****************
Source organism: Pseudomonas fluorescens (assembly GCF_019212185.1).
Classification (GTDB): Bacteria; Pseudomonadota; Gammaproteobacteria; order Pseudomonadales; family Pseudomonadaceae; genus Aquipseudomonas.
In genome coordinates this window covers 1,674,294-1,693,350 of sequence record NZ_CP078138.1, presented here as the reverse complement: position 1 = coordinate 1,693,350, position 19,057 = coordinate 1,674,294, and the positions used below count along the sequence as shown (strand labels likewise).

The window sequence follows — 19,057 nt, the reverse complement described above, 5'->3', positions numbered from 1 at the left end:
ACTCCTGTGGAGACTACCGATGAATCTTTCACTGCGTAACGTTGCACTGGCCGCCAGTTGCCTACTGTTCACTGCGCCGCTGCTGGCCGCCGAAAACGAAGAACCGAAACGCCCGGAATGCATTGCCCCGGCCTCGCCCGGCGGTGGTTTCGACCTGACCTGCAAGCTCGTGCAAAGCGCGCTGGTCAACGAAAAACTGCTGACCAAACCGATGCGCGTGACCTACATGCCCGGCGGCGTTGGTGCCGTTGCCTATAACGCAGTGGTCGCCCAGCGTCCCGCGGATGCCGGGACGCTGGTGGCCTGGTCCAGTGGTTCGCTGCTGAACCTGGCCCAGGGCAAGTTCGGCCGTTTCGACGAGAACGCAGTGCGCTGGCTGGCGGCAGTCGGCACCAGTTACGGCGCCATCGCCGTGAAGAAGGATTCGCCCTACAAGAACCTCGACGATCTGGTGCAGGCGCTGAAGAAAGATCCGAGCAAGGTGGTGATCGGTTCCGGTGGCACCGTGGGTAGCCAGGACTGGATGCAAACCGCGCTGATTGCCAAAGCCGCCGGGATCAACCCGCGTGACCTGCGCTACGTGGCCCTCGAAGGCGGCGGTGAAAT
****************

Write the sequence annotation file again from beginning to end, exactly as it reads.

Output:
Source organism: Pseudomonas fluorescens (assembly GCF_019212185.1).
Classification (GTDB): Bacteria; Pseudomonadota; Gammaproteobacteria; order Pseudomonadales; family Pseudomonadaceae; genus Aquipseudomonas.
In genome coordinates this window covers 1,674,294-1,693,350 of sequence record NZ_CP078138.1, presented here as the reverse complement: position 1 = coordinate 1,693,350, position 19,057 = coordinate 1,674,294, and the positions used below count along the sequence as shown (strand labels likewise).

The window sequence follows — 19,057 nt, the reverse complement described above, 5'->3', positions numbered from 1 at the left end:
ACTCCTGTGGAGACTACCGATGAATCTTTCACTGCGTAACGTTGCACTGGCCGCCAGTTGCCTACTGTTCACTGCGCCGCTGCTGGCCGCCGAAAACGAAGAACCGAAACGCCCGGAATGCATTGCCCCGGCCTCGCCCGGCGGTGGTTTCGACCTGACCTGCAAGCTCGTGCAAAGCGCGCTGGTCAACGAAAAACTGCTGACCAAACCGATGCGCGTGACCTACATGCCCGGCGGCGTTGGTGCCGTTGCCTATAACGCAGTGGTCGCCCAGCGTCCCGCGGATGCCGGGACGCTGGTGGCCTGGTCCAGTGGTTCGCTGCTGAACCTGGCCCAGGGCAAGTTCGGCCGTTTCGACGAGAACGCAGTGCGCTGGCTGGCGGCAGTCGGCACCAGTTACGGCGCCATCGCCGTGAAGAAGGATTCGCCCTACAAGAACCTCGACGATCTGGTGCAGGCGCTGAAGAAAGATCCGAGCAAGGTGGTGATCGGTTCCGGTGGCACCGTGGGTAGCCAGGACTGGATGCAAACCGCGCTGATTGCCAAAGCCGCCGGGATCAACCCGCGTGACCTGCGCTACGTGGCCCTCGAAGGCGGCGGTGAAAT